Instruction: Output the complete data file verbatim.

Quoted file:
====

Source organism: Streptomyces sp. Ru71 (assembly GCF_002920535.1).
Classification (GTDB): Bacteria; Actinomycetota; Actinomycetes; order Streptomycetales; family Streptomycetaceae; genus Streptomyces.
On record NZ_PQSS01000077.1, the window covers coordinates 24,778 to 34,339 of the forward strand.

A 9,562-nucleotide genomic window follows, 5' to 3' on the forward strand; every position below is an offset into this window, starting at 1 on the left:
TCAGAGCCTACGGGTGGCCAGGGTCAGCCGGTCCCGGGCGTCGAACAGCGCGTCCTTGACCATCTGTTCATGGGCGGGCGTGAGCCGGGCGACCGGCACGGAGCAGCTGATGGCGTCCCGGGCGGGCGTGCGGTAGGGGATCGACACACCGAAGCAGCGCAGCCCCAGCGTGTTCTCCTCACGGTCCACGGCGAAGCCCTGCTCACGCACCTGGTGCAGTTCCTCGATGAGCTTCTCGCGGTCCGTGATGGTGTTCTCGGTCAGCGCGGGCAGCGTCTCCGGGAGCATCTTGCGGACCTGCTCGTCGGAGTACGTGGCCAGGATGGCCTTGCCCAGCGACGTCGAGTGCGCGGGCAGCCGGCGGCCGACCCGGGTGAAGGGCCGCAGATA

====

Source organism: Streptomyces sp. Ru71 (assembly GCF_002920535.1).
Classification (GTDB): Bacteria; Actinomycetota; Actinomycetes; order Streptomycetales; family Streptomycetaceae; genus Streptomyces.
On record NZ_PQSS01000077.1, the window covers coordinates 24,778 to 34,339 of the forward strand.

A 9,562-nucleotide genomic window follows, 5' to 3' on the forward strand; every position below is an offset into this window, starting at 1 on the left:
TCAGAGCCTACGGGTGGCCAGGGTCAGCCGGTCCCGGGCGTCGAACAGCGCGTCCTTGACCATCTGTTCATGGGCGGGCGTGAGCCGGGCGACCGGCACGGAGCAGCTGATGGCGTCCCGGGCGGGCGTGCGGTAGGGGATCGACACACCGAAGCAGCGCAGCCCCAGCGTGTTCTCCTCACGGTCCACGGCGAAGCCCTGCTCACGCACCTGGTGCAGTTCCTCGATGAGCTTCTCGCGGTCCGTGATGGTGTTCTCGGTCAGCGCGGGCAGCGTCTCCGGGAGCATCTTGCGGACCTGCTCGTCGGAGTACGTGGCCAGGATGGCCTTGCCCAGCGACGTCGAGTGCGCGGGCAGCCGGCGGCCGACCCGGGTGAAGGGCCGCAGATA